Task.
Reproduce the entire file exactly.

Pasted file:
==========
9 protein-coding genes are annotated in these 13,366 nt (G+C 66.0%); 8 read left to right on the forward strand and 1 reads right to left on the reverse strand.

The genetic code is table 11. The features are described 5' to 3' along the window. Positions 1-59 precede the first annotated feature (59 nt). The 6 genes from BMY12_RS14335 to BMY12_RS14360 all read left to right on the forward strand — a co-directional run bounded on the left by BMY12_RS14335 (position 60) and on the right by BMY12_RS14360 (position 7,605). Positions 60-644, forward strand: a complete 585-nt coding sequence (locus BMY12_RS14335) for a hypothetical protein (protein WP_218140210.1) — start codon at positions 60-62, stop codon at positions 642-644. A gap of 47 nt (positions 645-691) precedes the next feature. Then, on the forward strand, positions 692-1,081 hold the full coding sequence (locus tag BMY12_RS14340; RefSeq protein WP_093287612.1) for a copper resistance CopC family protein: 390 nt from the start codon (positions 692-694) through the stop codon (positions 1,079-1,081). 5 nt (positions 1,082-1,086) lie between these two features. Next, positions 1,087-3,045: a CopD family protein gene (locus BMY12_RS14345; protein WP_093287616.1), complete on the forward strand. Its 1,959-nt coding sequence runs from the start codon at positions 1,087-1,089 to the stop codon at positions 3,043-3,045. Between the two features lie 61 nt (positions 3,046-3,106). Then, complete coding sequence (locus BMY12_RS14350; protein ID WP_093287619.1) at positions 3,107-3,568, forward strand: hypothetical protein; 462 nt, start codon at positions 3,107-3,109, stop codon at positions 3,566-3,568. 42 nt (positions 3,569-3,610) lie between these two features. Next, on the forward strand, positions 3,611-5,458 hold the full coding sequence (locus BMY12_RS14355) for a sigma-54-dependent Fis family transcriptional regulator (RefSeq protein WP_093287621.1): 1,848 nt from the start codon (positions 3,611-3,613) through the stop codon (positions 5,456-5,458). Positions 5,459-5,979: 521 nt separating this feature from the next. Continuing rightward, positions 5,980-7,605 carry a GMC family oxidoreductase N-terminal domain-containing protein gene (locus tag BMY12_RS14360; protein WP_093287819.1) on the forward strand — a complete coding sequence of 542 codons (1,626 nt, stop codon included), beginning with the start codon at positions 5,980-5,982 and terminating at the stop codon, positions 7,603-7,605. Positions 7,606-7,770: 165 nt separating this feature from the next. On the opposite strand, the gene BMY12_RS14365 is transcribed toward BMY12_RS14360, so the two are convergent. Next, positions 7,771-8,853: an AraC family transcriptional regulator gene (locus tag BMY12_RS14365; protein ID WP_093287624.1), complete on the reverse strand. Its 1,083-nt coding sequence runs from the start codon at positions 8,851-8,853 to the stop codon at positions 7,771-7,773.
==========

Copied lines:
9 protein-coding genes are annotated in these 13,366 nt (G+C 66.0%); 8 read left to right on the forward strand and 1 reads right to left on the reverse strand.

The genetic code is table 11. The features are described 5' to 3' along the window. Positions 1-59 precede the first annotated feature (59 nt). The 6 genes from BMY12_RS14335 to BMY12_RS14360 all read left to right on the forward strand — a co-directional run bounded on the left by BMY12_RS14335 (position 60) and on the right by BMY12_RS14360 (position 7,605). Positions 60-644, forward strand: a complete 585-nt coding sequence (locus BMY12_RS14335) for a hypothetical protein (protein WP_218140210.1) — start codon at positions 60-62, stop codon at positions 642-644. A gap of 47 nt (positions 645-691) precedes the next feature. Then, on the forward strand, positions 692-1,081 hold the full coding sequence (locus tag BMY12_RS14340; RefSeq protein WP_093287612.1) for a copper resistance CopC family protein: 390 nt from the start codon (positions 692-694) through the stop codon (positions 1,079-1,081). 5 nt (positions 1,082-1,086) lie between these two features. Next, positions 1,087-3,045: a CopD family protein gene (locus BMY12_RS14345; protein WP_093287616.1), complete on the forward strand. Its 1,959-nt coding sequence runs from the start codon at positions 1,087-1,089 to the stop codon at positions 3,043-3,045. Between the two features lie 61 nt (positions 3,046-3,106). Then, complete coding sequence (locus BMY12_RS14350; protein ID WP_093287619.1) at positions 3,107-3,568, forward strand: hypothetical protein; 462 nt, start codon at positions 3,107-3,109, stop codon at positions 3,566-3,568. 42 nt (positions 3,569-3,610) lie between these two features. Next, on the forward strand, positions 3,611-5,458 hold the full coding sequence (locus BMY12_RS14355) for a sigma-54-dependent Fis family transcriptional regulator (RefSeq protein WP_093287621.1): 1,848 nt from the start codon (positions 3,611-3,613) through the stop codon (positions 5,456-5,458). Positions 5,459-5,979: 521 nt separating this feature from the next. Continuing rightward, positions 5,980-7,605 carry a GMC family oxidoreductase N-terminal domain-containing protein gene (locus tag BMY12_RS14360; protein WP_093287819.1) on the forward strand — a complete coding sequence of 542 codons (1,626 nt, stop codon included), beginning with the start codon at positions 5,980-5,982 and terminating at the stop codon, positions 7,603-7,605. Positions 7,606-7,770: 165 nt separating this feature from the next. On the opposite strand, the gene BMY12_RS14365 is transcribed toward BMY12_RS14360, so the two are convergent. Next, positions 7,771-8,853: an AraC family transcriptional regulator gene (locus tag BMY12_RS14365; protein ID WP_093287624.1), complete on the reverse strand. Its 1,083-nt coding sequence runs from the start codon at positions 8,851-8,853 to the stop codon at positions 7,771-7,773.